My research interests lie in the planetary sciences, particularly planetary atmospheres and interactions with planetary surfaces. Questions that I address span the solar system, from Earth to Mars to Comets to Ceres to Giant Planets and their icy satellites. For example, how is it that Mars went from being a warm and wet world in the ancient past to the dry and frozen desert world of today? How is it that an icy body like Enceladus can geyser water droplets out into space, and what can that material tell us about the ocean that lies within? In order to find answers to such questions, it is necessary to send spacecraft out to explore and to establish ground-based facilities to interpret returned data.
I am currently supporting Surface Operations on the Mars Science Laboratory Rover (Curiosity) and developing planetary simulation facilities at York University as part of the Planetary Volatile Laboratory. Previously, I have led experimental studies into interactions of volatiles with the Martian surface and polar caps. After my training with the Mars Exploration Rovers, I worked on the Huygens probe to Titan and I also participated in the development of the Surface Stereo Imager for the Phoenix Mars Lander. Also, I have been involved in several conceptual space mission design studies and analogue planetary missions. I have experience modeling scattering in the atmospheres of Earth and of Mars from the ultraviolet into the near infra-red and dynamical modeling of the Martian atmosphere. Recently, my work has led to the first direct detection of fog on Mars, to estimates of the methane content of the martian atmosphere from exogenous sources, and to an understanding of the origin of ridges of ice on the surface of Pluto.
Space instrumentation; Space test processes; Planetary atmospheres; Radio astronomy.
My research focuses on the development of space-based instrumentation, data analysis techniques and tools, and space test processes to advance planetary research and to improve the performance and reliability of space systems. For example, I am a member of the York University Argus team that is currently operating a pollution monitoring spectrometer in low Earth orbit on the CanX-2 spacecraft. This technology was awarded the Canadian Astronautics and Space Institute Alouette award in 2010. Also, I am the inventor of a novel construction technology for a space elevator which has attracted world-wide interest. In collaboration with Thoth Technology, Inc., I am currently developing a mission to Mars called Northern Light which will explore new regions of the planet. In the process, I have revived Algonquin Park Radio Observatory, and am presently using it for endeavours ranging from spacecraft tracking to very-long-baseline interferometry of pulsars.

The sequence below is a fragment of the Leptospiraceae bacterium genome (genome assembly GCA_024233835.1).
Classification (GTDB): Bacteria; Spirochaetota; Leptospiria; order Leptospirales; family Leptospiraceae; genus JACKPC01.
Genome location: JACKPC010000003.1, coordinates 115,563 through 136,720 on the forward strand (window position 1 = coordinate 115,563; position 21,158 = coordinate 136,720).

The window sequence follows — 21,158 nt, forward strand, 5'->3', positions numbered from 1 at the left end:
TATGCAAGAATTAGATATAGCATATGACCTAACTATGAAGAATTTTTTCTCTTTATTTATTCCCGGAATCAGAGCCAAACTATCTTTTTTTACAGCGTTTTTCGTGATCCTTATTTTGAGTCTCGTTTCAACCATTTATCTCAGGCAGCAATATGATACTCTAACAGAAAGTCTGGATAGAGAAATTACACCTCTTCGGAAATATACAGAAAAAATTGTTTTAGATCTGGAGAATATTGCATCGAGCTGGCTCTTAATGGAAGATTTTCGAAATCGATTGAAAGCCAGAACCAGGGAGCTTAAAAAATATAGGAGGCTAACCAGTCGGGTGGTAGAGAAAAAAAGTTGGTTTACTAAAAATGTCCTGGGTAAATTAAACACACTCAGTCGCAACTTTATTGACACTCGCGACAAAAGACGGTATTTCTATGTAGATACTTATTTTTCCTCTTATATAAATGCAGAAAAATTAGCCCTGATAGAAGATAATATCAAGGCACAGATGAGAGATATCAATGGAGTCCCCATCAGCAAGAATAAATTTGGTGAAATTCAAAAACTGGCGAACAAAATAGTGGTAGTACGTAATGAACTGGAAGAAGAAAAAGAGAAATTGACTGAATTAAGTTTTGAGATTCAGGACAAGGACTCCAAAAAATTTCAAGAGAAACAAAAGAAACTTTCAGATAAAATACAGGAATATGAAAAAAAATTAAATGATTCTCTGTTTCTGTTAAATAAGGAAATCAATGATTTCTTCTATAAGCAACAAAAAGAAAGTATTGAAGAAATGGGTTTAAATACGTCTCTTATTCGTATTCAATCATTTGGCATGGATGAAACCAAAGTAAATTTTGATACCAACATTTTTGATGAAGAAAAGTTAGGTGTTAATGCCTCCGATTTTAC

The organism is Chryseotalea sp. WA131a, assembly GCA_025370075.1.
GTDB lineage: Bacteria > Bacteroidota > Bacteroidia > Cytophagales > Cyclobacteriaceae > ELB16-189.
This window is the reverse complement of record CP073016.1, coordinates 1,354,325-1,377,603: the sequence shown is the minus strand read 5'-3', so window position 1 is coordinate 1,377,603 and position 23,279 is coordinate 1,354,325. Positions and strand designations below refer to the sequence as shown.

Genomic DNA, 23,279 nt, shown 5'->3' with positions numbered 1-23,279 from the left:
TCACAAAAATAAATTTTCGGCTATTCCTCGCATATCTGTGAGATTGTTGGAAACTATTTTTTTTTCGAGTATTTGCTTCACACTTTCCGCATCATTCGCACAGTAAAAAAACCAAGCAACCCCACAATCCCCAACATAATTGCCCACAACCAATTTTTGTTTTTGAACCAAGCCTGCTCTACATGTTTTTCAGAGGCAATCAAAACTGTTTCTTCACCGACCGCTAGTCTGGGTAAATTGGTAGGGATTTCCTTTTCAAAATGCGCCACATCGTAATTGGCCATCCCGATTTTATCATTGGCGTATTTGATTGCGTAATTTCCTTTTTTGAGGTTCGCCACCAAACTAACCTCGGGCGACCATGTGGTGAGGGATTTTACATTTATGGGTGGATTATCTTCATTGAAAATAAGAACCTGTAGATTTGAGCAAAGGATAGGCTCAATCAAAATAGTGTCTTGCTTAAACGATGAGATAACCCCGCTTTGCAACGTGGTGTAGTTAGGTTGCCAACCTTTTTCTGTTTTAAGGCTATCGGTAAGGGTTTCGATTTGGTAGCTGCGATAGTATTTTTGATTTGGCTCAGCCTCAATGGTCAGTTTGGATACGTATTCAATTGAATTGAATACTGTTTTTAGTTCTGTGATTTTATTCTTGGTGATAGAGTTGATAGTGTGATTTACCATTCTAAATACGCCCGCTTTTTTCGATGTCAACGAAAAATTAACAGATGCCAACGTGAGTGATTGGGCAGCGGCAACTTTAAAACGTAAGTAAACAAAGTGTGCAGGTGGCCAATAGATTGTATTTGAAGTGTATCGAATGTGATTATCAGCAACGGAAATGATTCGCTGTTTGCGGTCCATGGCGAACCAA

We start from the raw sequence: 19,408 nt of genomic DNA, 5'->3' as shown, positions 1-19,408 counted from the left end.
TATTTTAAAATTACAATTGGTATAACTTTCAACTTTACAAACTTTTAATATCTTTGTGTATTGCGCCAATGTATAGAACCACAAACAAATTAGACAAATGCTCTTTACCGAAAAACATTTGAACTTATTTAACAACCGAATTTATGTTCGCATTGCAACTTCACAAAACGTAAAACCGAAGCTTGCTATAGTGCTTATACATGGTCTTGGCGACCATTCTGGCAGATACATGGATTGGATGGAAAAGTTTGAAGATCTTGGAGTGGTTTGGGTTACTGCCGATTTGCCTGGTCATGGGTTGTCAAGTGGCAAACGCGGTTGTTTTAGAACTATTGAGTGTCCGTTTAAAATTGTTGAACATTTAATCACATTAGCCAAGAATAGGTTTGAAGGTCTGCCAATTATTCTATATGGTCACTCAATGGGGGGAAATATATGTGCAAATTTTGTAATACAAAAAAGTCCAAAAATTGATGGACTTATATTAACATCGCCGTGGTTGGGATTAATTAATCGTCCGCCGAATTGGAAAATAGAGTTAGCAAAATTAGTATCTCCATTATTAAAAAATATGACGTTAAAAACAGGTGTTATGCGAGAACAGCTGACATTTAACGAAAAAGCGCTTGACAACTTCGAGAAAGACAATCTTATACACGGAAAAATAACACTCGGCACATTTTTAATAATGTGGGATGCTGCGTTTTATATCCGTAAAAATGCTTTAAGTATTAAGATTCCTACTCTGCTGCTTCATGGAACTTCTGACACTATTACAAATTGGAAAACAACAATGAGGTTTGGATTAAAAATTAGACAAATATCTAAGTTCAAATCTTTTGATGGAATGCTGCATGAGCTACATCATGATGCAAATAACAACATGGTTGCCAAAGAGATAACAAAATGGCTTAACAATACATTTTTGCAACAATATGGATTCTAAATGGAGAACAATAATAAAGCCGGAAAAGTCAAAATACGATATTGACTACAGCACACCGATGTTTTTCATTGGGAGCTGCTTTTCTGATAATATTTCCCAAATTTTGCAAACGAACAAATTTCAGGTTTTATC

Spacecraft dynamics, control and navigation; Formation flying; Active vibration control; Membrane structures; Smart materials and structures; Multi-agent systems; Motion synchronization; Trajectory design and optimization.
I conduct research in spacecraft dynamics, control and navigation. I am particularly interested in cooperative and coordinated control of multiple vehicles, i.e., formation flying. Consequently, I must delve into such areas as active vibration control, smart materials and structures, membrane structures, and motion synchronization. For this purpose, I founded and direct the Spacecraft Dynamics Control and Navigation Laboratory at York University.